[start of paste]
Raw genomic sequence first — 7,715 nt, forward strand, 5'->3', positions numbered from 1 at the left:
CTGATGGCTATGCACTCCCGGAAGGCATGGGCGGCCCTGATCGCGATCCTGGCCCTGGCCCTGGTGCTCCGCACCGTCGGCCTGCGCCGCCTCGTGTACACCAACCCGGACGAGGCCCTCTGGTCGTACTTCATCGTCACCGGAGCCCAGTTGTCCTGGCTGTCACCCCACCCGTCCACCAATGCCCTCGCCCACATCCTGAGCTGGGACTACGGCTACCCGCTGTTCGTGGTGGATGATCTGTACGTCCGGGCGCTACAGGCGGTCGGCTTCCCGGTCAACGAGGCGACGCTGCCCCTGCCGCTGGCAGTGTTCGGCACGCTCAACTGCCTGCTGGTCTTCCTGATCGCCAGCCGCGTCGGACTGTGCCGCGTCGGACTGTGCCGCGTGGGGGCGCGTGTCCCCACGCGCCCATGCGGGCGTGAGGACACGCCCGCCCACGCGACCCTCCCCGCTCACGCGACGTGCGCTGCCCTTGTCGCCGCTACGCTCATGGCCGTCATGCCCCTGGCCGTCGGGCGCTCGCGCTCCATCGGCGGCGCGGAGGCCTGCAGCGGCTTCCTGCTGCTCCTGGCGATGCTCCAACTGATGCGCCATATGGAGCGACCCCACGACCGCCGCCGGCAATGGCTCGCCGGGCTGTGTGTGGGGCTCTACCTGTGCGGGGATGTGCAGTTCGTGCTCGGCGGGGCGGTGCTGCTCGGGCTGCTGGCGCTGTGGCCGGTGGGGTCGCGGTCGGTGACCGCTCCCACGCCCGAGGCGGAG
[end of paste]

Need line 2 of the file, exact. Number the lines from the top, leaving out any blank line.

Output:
CTGATGGCTATGCACTCCCGGAAGGCATGGGCGGCCCTGATCGCGATCCTGGCCCTGGCCCTGGTGCTCCGCACCGTCGGCCTGCGCCGCCTCGTGTACACCAACCCGGACGAGGCCCTCTGGTCGTACTTCATCGTCACCGGAGCCCAGTTGTCCTGGCTGTCACCCCACCCGTCCACCAATGCCCTCGCCCACATCCTGAGCTGGGACTACGGCTACCCGCTGTTCGTGGTGGATGATCTGTACGTCCGGGCGCTACAGGCGGTCGGCTTCCCGGTCAACGAGGCGACGCTGCCCCTGCCGCTGGCAGTGTTCGGCACGCTCAACTGCCTGCTGGTCTTCCTGATCGCCAGCCGCGTCGGACTGTGCCGCGTCGGACTGTGCCGCGTGGGGGCGCGTGTCCCCACGCGCCCATGCGGGCGTGAGGACACGCCCGCCCACGCGACCCTCCCCGCTCACGCGACGTGCGCTGCCCTTGTCGCCGCTACGCTCATGGCCGTCATGCCCCTGGCCGTCGGGCGCTCGCGCTCCATCGGCGGCGCGGAGGCCTGCAGCGGCTTCCTGCTGCTCCTGGCGATGCTCCAACTGATGCGCCATATGGAGCGACCCCACGACCGCCGCCGGCAATGGCTCGCCGGGCTGTGTGTGGGGCTCTACCTGTGCGGGGATGTGCAGTTCGTGCTCGGCGGGGCGGTGCTGCTCGGGCTGCTGGCGCTGTGGCCGGTGGGGTCGCGGTCGGTGACCGCTCCCACGCCCGAGGCGGAG